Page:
AUGUSTA, Ga. — For years, TaylorMade has designed special golf bags that the company's staff players were given on the eve of each of the four major championships. Lots of companies do that, but these are especially unique because of the symbols embroidered on them. The numbers, images and detailed designs all have meaning. You can see a collection of past logos on the TaylorMade's Facebook page.
The theme of this year's Masters bag is "Season Open," and many of the symbols revolved around the year 1960. In case you don't have "The Da Vinci Code" author Dan Brown on speed dial, here's what the symbols mean:
The 3 on the yellow flag at the top commemorates the traditional par-3 contest held on Wednesday. The tradition started in 1960, so this year marks its 50th anniversary.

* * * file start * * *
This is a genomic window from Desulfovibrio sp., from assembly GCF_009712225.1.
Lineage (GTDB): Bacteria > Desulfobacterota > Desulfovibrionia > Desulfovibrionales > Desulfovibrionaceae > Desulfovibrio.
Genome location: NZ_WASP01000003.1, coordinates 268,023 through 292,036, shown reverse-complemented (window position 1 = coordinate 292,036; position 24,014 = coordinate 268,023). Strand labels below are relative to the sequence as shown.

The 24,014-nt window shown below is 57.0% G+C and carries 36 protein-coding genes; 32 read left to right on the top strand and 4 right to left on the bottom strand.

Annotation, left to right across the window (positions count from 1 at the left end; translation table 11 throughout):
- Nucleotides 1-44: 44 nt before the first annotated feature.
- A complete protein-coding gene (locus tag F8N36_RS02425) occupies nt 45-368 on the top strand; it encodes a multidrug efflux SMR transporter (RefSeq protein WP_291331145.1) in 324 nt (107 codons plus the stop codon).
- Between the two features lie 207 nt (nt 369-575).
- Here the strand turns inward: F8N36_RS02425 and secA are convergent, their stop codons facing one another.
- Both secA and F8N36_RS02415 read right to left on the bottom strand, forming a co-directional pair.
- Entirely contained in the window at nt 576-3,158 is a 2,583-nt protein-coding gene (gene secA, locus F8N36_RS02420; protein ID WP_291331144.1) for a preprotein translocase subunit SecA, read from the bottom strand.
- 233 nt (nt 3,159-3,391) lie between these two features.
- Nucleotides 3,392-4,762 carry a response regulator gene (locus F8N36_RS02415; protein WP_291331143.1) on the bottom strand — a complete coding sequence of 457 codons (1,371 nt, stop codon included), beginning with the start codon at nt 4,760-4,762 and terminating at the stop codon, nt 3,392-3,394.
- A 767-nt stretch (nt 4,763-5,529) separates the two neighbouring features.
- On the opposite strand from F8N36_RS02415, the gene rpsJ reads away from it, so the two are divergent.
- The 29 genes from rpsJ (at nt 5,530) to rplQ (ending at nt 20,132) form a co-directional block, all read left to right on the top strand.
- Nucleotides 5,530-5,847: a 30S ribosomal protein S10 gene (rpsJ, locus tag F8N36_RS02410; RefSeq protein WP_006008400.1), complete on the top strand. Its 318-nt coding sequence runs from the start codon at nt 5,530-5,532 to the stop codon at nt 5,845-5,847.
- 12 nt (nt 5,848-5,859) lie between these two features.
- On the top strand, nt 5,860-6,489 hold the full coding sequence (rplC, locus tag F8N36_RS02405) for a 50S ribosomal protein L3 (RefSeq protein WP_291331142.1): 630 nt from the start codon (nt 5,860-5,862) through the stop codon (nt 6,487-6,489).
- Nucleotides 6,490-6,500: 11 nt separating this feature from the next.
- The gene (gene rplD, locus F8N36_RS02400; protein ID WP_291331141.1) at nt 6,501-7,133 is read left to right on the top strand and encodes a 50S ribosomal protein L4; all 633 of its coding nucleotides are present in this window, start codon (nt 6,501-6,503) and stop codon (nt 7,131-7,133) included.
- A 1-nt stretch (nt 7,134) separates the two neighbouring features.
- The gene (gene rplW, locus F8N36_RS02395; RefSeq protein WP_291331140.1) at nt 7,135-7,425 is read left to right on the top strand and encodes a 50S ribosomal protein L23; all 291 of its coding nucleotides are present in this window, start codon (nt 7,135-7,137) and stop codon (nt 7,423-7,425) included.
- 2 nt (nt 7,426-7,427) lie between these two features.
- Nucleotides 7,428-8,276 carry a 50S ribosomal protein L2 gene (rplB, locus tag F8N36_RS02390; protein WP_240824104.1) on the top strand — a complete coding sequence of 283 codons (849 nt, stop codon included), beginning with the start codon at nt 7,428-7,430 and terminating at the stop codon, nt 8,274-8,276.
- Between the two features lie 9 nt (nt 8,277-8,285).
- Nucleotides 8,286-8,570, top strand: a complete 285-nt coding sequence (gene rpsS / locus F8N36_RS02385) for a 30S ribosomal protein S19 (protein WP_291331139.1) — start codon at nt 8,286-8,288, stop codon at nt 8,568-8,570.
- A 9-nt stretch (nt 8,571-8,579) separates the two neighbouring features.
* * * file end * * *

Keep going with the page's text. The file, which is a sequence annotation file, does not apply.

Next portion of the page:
The crown in the center of the logo represents Arnold Palmer. Known as The King, Palmer won the 1960 Masters. It was his second Masters title and earned him $17,500.
The 13 near the top of the logo is positioned on the Crow's Nest, where amateurs who are playing in the Masters are invited to stay. Jack Nicklaus, the U.S. Amateur champion in 1960, stayed there during the 1960 Masters and finished 13th.
The bald eagle with five stars just above his tail is in honor of Dwight D. Eisenhower, a five-star general who became America's 34th president. Eisenhower, a long-time member of Augusta National Golf Club, campaigned to have a massive loblolly pine on the left side of the 17th fairway removed in 1956 because he hit it so often. His request was denied and his name has been associated with the tree ever since. See-Try-Buy: Learn more about TaylorMade clubs, and schedule your fitting with GolfTEC. Related: Follow David Dusek on Twitter